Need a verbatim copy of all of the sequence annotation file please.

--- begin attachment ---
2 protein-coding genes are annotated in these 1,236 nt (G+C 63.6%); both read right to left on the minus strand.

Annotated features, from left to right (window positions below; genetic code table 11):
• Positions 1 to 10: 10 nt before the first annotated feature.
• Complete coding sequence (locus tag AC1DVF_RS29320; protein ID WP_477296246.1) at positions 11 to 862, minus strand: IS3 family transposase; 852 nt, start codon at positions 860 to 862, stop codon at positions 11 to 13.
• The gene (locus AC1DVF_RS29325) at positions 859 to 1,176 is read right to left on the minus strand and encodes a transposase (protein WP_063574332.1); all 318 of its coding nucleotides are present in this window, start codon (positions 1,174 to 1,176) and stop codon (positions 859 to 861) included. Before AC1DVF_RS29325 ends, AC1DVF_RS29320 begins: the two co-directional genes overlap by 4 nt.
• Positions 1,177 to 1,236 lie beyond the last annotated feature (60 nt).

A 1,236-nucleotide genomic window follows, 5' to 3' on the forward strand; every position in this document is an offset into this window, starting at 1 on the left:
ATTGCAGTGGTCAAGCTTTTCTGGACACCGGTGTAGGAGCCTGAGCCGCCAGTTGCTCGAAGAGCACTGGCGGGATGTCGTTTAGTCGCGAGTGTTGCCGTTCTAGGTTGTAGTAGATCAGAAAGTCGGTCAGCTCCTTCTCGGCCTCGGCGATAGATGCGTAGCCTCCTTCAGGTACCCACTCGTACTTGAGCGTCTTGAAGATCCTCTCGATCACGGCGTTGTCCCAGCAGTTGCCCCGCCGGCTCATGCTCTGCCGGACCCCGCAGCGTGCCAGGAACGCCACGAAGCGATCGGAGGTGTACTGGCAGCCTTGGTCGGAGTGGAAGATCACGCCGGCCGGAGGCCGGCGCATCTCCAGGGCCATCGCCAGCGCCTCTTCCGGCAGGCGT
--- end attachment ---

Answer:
2 protein-coding genes are annotated in these 1,236 nt (G+C 63.6%); both read right to left on the minus strand.

Annotated features, from left to right (window positions below; genetic code table 11):
• Positions 1 to 10: 10 nt before the first annotated feature.
• Complete coding sequence (locus tag AC1DVF_RS29320; protein ID WP_477296246.1) at positions 11 to 862, minus strand: IS3 family transposase; 852 nt, start codon at positions 860 to 862, stop codon at positions 11 to 13.
• The gene (locus AC1DVF_RS29325) at positions 859 to 1,176 is read right to left on the minus strand and encodes a transposase (protein WP_063574332.1); all 318 of its coding nucleotides are present in this window, start codon (positions 1,174 to 1,176) and stop codon (positions 859 to 861) included. Before AC1DVF_RS29325 ends, AC1DVF_RS29320 begins: the two co-directional genes overlap by 4 nt.
• Positions 1,177 to 1,236 lie beyond the last annotated feature (60 nt).

A 1,236-nucleotide genomic window follows, 5' to 3' on the forward strand; every position in this document is an offset into this window, starting at 1 on the left:
ATTGCAGTGGTCAAGCTTTTCTGGACACCGGTGTAGGAGCCTGAGCCGCCAGTTGCTCGAAGAGCACTGGCGGGATGTCGTTTAGTCGCGAGTGTTGCCGTTCTAGGTTGTAGTAGATCAGAAAGTCGGTCAGCTCCTTCTCGGCCTCGGCGATAGATGCGTAGCCTCCTTCAGGTACCCACTCGTACTTGAGCGTCTTGAAGATCCTCTCGATCACGGCGTTGTCCCAGCAGTTGCCCCGCCGGCTCATGCTCTGCCGGACCCCGCAGCGTGCCAGGAACGCCACGAAGCGATCGGAGGTGTACTGGCAGCCTTGGTCGGAGTGGAAGATCACGCCGGCCGGAGGCCGGCGCATCTCCAGGGCCATCGCCAGCGCCTCTTCCGGCAGGCGT